Just as important as an effective student support system is the means to monitor student progress and persistence via an integrated data system. The ability to monitor student progress, attendance, and engagement is necessary for a timely intervention to help a student get back on track.

Integration of your learning management system (LMS) and student information system (SIS) is critical because each system alone presents only a partial portrait of a student. With integrated data, you see a student’s progress coupled with their socioeconomic profile, allowing the college to create more individualized interventions.

Your community college can achieve integrated data via IntelliBoard, a learning intelligence platform that enables you, your colleagues, and your college to integrate your multiple data sources for more holistic insights. IntelliBoard uses machine learning to predict students (and dollars) at risk and notifies the right people at the right time to create positive change.

A community college system in North Carolina uses IntelliBoard in multiple ways: identifying students who are not logging in (and notifying Student Success), tracking program success, and the all-important census report for financial auditing.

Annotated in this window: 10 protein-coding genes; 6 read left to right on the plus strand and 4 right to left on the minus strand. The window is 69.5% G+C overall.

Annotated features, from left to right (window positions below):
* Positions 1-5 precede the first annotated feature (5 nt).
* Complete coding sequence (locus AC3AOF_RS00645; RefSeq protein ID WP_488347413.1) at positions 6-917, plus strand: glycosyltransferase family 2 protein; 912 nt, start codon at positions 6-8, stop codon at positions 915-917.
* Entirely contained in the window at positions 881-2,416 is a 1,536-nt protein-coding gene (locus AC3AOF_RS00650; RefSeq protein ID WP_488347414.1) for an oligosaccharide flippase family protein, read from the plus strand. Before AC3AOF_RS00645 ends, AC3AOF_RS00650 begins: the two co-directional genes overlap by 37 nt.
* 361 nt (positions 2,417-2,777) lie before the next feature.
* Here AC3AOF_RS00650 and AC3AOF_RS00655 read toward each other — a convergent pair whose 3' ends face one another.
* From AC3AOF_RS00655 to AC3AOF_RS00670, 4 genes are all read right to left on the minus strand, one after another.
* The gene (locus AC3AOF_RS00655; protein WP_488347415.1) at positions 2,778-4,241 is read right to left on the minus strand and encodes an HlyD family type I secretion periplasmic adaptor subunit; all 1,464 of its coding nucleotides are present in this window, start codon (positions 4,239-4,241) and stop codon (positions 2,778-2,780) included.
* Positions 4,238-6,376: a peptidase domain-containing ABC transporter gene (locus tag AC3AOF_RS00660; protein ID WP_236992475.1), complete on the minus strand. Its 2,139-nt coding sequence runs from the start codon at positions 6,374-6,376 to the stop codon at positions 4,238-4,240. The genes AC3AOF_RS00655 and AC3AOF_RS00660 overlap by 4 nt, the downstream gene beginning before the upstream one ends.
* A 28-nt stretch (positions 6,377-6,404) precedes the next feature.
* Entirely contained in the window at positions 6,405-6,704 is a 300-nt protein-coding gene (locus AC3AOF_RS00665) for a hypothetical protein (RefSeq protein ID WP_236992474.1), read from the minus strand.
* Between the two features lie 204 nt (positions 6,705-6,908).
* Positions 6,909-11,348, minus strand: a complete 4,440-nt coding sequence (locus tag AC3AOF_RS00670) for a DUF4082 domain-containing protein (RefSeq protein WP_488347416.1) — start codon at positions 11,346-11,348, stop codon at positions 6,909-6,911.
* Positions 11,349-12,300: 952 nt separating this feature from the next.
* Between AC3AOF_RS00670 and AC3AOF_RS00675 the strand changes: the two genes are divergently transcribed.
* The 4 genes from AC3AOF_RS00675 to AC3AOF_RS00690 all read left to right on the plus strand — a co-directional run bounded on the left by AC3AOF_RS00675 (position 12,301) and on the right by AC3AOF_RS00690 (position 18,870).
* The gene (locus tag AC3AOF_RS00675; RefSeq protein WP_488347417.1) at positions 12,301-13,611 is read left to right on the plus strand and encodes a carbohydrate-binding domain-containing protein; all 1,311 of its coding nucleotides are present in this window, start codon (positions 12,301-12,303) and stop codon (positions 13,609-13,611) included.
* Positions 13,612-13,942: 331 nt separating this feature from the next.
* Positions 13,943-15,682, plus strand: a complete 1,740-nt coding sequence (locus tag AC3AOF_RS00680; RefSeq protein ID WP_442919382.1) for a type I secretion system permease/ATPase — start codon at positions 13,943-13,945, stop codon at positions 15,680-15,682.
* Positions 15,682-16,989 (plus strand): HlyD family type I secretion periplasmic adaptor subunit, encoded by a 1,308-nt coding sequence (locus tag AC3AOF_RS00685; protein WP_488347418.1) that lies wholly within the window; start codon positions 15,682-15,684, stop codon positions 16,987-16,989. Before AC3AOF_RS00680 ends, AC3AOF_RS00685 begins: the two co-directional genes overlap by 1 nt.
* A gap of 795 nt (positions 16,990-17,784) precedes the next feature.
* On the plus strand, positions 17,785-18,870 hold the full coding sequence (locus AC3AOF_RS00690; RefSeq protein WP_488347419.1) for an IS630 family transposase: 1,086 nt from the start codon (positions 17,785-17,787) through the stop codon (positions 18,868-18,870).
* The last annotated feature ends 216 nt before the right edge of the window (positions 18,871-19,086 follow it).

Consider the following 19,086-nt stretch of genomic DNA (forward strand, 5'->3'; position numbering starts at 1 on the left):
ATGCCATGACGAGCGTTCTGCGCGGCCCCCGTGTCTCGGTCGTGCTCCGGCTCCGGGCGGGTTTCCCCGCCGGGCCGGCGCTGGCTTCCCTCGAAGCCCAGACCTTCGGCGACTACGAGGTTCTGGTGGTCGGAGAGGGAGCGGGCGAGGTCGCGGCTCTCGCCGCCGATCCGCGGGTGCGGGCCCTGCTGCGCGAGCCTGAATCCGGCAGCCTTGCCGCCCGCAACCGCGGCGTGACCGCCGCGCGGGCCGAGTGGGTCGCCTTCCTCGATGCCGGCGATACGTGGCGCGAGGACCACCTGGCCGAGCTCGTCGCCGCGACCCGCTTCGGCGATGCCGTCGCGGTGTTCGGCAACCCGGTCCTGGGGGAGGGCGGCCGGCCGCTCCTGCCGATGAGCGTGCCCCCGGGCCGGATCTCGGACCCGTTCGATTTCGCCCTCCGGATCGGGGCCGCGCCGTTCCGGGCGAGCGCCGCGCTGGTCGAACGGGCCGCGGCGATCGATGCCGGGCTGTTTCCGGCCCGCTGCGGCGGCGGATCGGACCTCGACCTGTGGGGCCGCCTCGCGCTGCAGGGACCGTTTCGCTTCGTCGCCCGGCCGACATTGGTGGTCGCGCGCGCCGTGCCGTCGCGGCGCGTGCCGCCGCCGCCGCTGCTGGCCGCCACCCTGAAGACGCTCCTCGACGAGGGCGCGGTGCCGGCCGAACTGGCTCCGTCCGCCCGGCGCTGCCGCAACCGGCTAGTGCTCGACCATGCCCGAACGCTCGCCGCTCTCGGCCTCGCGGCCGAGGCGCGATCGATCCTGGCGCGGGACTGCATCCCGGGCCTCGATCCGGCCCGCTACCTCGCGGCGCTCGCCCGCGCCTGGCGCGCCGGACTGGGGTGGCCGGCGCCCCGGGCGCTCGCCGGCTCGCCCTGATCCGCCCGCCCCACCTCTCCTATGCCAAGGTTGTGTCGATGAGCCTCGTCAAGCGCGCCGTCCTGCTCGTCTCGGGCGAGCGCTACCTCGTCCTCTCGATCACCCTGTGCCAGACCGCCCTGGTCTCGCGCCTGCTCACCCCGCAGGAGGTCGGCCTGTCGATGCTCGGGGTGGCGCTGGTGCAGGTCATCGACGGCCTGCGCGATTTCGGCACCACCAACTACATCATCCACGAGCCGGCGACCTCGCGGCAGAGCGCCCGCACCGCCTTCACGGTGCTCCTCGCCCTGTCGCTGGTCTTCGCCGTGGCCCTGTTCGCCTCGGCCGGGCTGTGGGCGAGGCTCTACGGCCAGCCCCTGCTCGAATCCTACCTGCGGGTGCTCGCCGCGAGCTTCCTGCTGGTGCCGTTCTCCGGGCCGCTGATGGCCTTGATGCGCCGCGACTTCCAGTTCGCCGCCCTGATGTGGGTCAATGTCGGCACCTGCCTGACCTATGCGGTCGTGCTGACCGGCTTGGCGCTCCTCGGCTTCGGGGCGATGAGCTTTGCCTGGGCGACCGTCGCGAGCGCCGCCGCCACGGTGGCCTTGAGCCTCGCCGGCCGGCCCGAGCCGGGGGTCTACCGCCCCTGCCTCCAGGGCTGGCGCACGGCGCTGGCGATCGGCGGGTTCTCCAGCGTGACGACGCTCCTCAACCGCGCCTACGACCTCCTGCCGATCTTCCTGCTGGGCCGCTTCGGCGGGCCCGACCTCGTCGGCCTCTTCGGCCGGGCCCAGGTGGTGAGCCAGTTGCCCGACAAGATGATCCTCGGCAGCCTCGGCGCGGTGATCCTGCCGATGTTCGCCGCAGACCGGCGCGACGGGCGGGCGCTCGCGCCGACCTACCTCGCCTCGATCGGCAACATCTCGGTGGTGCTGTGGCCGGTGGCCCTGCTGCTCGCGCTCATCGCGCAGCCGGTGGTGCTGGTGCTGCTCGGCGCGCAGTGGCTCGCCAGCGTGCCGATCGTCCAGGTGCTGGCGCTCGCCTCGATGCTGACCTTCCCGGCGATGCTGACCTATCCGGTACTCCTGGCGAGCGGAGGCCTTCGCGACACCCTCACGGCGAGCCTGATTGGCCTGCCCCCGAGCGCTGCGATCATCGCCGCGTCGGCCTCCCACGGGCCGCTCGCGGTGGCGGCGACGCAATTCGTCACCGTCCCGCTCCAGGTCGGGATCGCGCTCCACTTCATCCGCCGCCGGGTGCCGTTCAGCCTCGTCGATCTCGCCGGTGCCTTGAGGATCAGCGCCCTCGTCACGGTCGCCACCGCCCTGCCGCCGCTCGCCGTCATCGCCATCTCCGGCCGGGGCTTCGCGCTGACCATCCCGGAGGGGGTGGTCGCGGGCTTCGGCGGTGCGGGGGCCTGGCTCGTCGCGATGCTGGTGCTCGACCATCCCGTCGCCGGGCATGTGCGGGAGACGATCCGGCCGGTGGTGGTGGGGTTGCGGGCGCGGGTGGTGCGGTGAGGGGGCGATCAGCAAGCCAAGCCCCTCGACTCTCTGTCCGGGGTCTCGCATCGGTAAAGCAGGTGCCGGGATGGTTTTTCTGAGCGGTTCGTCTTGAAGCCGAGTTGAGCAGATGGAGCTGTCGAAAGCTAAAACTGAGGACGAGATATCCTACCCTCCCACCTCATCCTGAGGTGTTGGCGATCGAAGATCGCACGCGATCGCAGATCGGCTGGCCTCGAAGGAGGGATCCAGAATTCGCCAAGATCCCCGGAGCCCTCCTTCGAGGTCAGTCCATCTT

“When I was an academic advisor managing 600 students, if I had had a tool like IntelliBoard that could notify me when some of those students needed me, I would have been reaching out to them to see what help was needed,” says King.

Implementing These Best Practices for Student Success in Community College

If our recent survey is an indication of what you and your college experiences, you may have defined success for different cohorts and set up systems to enable success; however, key personnel struggle with having easy access to data. Our survey found that 63% of our surveyed participants lack easy access to data, 50% of our surveyed respondents struggle to make data-driven decisions, and 50% are unable to identify at-risk students.

To help your community college more easily access data and identify at-risk students, please reach out to IntelliBoard to learn how our learning intelligence platform brings your learning data together to enable data-driven decision-making.

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Tonya Riney, Ph.D.

Dr. Tonya Riney is the COO for IntelliBoard, Inc. Dr. Riney taught in a university classroom for more than 10 years and worked within several eLearning departments. Her PhD is in Training and Performance Improvement, with IntelliBoard being a clear passion for how it influences learning in a positive way.